pbzip2 should work on any system that has a pthreads compatible C++ compiler (such as gcc). It has been tested on: Linux, Windows (cygwin), Solaris, Tru64/OSF1, HP-UX, and Irix.
The default settings for pbzip2 will work well in most cases. The only switch you will likely need to use is -d to decompress files and -p to set the # of processors for pbzip2 to use if autodetect is not supported on your system, or you want to use a specific # of CPUs.
Files that are compressed with pbzip2 are broken up into pieces and each individual piece is compressed. This is how pbzip2 runs faster on multiple CPUs since the pieces can be compressed simultaneously. The final .bz2 file may be slightly larger than if it was compressed with the regular bzip2 program due to this file splitting (usually less than 0.2% larger). Files that are compressed with pbzip2 will also gain considerable speedup when decompressed using pbzip2.
Files that were compressed using bzip2 will not see speedup since bzip2 packages the data into a single chunk that cannot be split between processors. If you have a large file that was created with bzip2 (say 1.5GB for example) you will likely not be able to decompress the file with pbzip2 since pbzip2 will try to allocate 1.5GB of memory to decompress it, and that call might fail depending on your system resources. If the same 1.5GB file had of been compressed with pbzip2, it would decompress fine with pbzip2. If you are unable to decompress a file with pbzip2 due to its size, use the regular bzip2 instead.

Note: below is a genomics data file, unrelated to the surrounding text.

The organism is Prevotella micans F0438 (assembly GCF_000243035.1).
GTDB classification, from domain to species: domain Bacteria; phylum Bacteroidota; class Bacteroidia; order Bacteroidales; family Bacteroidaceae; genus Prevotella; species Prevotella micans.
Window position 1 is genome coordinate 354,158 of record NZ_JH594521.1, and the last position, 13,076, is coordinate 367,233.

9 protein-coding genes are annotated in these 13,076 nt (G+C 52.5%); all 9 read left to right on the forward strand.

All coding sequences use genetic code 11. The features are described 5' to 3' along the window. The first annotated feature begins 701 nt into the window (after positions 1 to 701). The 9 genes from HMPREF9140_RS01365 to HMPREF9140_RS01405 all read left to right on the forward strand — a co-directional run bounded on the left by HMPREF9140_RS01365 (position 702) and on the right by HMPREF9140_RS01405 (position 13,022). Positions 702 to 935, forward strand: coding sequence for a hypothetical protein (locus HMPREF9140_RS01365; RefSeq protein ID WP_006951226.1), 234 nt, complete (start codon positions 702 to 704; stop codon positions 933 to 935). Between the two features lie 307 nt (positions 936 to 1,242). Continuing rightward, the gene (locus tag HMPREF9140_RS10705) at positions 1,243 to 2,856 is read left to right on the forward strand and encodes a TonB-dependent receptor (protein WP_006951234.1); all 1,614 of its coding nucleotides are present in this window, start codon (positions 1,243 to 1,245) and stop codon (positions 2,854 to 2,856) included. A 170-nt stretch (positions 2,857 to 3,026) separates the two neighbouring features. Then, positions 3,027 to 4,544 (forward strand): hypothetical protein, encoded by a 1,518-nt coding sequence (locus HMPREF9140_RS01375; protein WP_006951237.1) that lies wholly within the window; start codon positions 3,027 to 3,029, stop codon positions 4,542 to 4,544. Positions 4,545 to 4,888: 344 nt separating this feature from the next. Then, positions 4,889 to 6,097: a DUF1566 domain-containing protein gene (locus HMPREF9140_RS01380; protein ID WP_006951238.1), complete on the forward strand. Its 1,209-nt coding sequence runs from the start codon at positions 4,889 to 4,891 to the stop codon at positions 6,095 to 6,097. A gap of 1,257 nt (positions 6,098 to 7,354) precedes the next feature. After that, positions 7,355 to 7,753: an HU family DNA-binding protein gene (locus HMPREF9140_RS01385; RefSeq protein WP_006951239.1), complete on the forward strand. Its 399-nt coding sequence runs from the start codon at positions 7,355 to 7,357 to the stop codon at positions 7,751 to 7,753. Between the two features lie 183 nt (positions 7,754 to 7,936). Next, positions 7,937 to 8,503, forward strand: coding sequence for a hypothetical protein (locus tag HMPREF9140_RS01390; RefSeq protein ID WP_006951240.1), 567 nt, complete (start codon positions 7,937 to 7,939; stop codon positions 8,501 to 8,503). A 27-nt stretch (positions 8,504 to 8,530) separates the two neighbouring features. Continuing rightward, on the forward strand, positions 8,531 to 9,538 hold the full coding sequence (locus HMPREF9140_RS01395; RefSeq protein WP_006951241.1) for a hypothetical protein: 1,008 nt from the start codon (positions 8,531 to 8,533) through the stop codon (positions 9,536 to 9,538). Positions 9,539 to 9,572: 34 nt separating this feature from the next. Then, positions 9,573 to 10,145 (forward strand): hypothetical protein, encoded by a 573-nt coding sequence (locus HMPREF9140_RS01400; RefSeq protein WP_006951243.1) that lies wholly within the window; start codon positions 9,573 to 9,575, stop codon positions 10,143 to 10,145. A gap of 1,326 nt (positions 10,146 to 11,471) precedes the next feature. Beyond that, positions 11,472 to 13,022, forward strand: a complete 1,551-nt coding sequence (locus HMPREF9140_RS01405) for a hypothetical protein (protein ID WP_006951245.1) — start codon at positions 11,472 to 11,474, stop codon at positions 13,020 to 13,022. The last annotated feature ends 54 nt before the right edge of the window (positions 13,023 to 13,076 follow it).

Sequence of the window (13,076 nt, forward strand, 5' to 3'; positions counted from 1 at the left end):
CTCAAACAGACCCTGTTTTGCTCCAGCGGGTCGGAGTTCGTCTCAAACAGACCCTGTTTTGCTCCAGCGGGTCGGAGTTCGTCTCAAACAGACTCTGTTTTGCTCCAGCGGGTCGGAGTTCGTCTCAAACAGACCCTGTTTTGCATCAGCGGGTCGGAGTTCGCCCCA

This example will compress the file "myfile.tar" into the compressed file "myfile.tar.bz2". It will use the autodetected # of processors (or 2 processors if autodetect not supported) with the default file block size of 900k and default BWT block size of 900k.
Example 2: pbzip2 -b15k myfile.tar
This example will compress the file "myfile.tar" into the compressed file "myfile.tar.bz2". It will use the autodetected # of processors (or 2 processors if autodetect not supported) with a file block size of 1500k and a BWT block size of 900k. The file "myfile.tar" will not be deleted after compression is finished.
Example 3: pbzip2 -p4 -r -5 myfile.tar second*.txt
This example will compress the file "myfile.tar" into the compressed file "myfile.tar.bz2". It will use 4 processors with a BWT block size of 500k. The file block size will be the size of "myfile.tar" divided by 4 (# of processors) so that the data will be split evenly among each processor. This requires you have enough RAM for pbzip2 to read the entire file into memory for compression. Pbzip2 will then use the same options to compress all other files that match the wildcard "second*.txt" in that directory.
Example 4: pbzip2 -d myfile.tar.bz2
This example will decompress the file "myfile.tar.bz2" into the decompressed file "myfile.tar". It will use the autodetected # of processors (or 2 processors if autodetect not supported). The switches -b, -r, and -1..-9 are not valid for decompression.